Netflix's New Horror Movie 'Veronica' Has a Terrifying, True Backstory
New movies and TV shows arrive so quickly on Netflix these days that it's hard to keep track of exactly what's gathering dust on the virtual shelf. With the streaming company creating a massive stockpile of original content -- it will release 80 original films in 2018 and hopes to have 700 original series by the end of the year -- it's inevitable that some gems will slip through the cracks. Veronica, a Spanish ghost thriller in the vein of The Conjuring, debuted on the platform back in February with little fanfare, but horror fans are discovering the movie -- and digging into the terrifying true story that inspired it.
While Veronica wasn't produced or acquired by Netflix -- it's not a "Netflix original" like the recent wilderness horror sleeper The Ritual -- it did quietly pop up on the service after screening at the Toronto Film Festival last year. The latest movie from REC mastermind Paco Plaza,Veronica is a Ouija-obsessed ghost story about a young girl named Veronica (Sandra Escacena) who uses the board to conjure some bad spirits with her friends during a solar eclipse. She attempts to contact her dead father, but ends up waking up some truly sinister forces. Here's the twist: They're not here to make friends.
What follows over the course of the film's 105-minute runtime won't be particularly surprising to anyone who saw 2016's Ouija: Origin of Evil, which did an effective job of wringing genuine scares from a premise that looked flimsy when the first Ouija came out in 2014. Veronica, who takes care of her cute younger siblings while her mother works day and night, quickly finds her apartment under siege. Lights flicker. TV's turn on for no reason. Really nasty gagging while eating occurs.
To get to the bottom of these creepy activities, Veronica seeks out the help of a blind nun at her school who goes by the nickname "Sister Death" and seems to be an authority on communicating with the spirit world. (Important horror movie rule: Every haunted teen needs a blind nun as a mentor.) In addition to blowing smoke in Veronica's face, Sister Death tells her to basically just run away. When you're being hunted by vengeful monsters from the spirit realm, you don't have many good options. But Veronica is committed to protecting her cherub-like brother and her twin sisters. At one point the nun tells her, "You have to do right what you did wrong," which is exactly the type of koan-like advice people always get in movies like this.
In case it's not totally clear, Veronica can be a little predictable -- and ridiculous. Some of the spooky tropes it explores and the images it uses to shock you -- like electronic toys lighting up at random moments or people unhinging their jaws in really startling ways -- aren't exactly shocking anymore. There's little in this film that feels revelatory. (It can also get downright repetitive, especially in its use of dream sequences.) But Plaza directs everything with a confident hand and the performances, particularly Escacena as the title character, are on a higher level than many straight-to-streaming horror titles. The situations might be familiar to you as a viewer, but the kids in the film react as if the clichés have been reinvented right in front of their eyes.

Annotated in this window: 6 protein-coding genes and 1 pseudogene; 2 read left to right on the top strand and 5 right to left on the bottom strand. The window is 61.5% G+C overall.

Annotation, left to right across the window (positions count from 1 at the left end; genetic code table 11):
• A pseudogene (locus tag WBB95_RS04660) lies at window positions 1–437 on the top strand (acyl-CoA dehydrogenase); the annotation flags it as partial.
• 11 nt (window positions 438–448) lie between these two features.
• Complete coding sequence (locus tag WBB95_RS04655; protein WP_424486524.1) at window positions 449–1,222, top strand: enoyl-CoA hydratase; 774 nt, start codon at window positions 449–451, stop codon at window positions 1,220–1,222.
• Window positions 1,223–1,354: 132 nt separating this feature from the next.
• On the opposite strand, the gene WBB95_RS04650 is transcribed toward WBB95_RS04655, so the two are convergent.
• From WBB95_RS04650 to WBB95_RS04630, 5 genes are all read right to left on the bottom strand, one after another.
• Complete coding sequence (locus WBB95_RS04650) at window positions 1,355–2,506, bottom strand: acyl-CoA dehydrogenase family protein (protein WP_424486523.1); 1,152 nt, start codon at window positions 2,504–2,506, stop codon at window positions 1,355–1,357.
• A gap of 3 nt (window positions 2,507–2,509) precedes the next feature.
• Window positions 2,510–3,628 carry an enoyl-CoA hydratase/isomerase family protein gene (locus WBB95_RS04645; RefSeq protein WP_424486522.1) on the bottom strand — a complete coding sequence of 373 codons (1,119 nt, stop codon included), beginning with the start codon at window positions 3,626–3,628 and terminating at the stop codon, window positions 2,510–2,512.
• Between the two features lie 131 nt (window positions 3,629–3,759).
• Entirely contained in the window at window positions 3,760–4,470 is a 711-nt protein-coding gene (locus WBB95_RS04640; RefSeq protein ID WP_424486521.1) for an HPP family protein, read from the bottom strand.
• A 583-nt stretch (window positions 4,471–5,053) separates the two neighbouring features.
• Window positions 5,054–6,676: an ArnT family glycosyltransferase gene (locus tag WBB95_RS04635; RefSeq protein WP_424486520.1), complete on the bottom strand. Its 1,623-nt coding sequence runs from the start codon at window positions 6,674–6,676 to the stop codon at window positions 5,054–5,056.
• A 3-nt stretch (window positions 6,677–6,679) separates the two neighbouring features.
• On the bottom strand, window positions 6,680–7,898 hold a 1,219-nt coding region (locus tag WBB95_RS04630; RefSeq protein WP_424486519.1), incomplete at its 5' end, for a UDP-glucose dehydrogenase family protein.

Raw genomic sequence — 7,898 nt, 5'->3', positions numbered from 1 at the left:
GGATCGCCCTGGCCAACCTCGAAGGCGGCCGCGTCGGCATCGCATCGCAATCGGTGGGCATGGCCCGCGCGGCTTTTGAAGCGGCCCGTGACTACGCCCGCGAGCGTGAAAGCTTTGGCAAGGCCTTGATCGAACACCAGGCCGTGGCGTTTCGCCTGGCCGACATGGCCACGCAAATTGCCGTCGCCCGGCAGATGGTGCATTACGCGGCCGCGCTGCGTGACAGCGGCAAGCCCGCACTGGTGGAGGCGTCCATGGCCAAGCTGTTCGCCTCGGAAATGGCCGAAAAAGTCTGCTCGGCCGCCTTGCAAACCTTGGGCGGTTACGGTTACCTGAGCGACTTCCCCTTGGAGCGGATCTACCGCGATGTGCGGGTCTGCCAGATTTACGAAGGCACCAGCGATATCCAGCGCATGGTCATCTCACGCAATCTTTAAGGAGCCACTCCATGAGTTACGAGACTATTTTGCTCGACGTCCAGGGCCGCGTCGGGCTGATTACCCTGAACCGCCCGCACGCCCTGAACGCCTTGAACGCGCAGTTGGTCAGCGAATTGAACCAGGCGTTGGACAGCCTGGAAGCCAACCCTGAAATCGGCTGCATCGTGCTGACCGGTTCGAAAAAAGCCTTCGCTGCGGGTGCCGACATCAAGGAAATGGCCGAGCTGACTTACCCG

There's also the unsettling aroma of authenticity that comes with the film's "inspired by real events" status. Now, it's a good idea to take any true story tale promoting a horror film with more than a few grains of salt -- remember, The Bye Bye Man was also "real" according to the press materials -- but the way the "true" aspects of Veronica are folded into the film makes for some effective storytelling. Plaza does more than just slap a quick disclaimer title card on the screen before the credits. (Warning: Spoilers for Veronica follow.)
The real story that inspired Veronica is referred to as the "Vallecas Case" and dates back to 1991, which is when Veronica is also set. As detailed in this Newsweek piece about the actual case, the movie deviates from the true story in many ways. For one thing, the girl's name was Estefania Gutierrez Lazaro, not Veronica, and she did not die in her house as portrayed at the end of the film when the detective arrives and finds her body levitating. Instead, she passed away in a hospital in Madrid. The police didn't become part of the investigation until over a year after her death.
So, what parts of the movie are true? According to Newsweek, there was a Ouija board involved and a nun at Estefania's school broke up the activity before it was finished. More importantly, the text that accompanies the end of the movie, where we see the detective tying out his police report, is inspired by a real police report that was filed after her death. The cops reported that they saw a "situation of mystery and rarity." It's one of the few situations where authorities admit they saw something genuinely unexplainable -- and, unsurprisingly, it's become a source of fascination in Spain ever since.
Even though it's brief, Plaza's use of bookends and a flashback structure involving the police officer give the movie a sense of legitimacy. The slight whiff of non-fiction creates some compelling tension with the film's more dream-like touches. (For example, there's a great shot of Veronica running across pavement that suddenly turns into the pages of an occult manual she was just reading.) By playing the real off the surreal, Veronica finds an often chilling middle ground.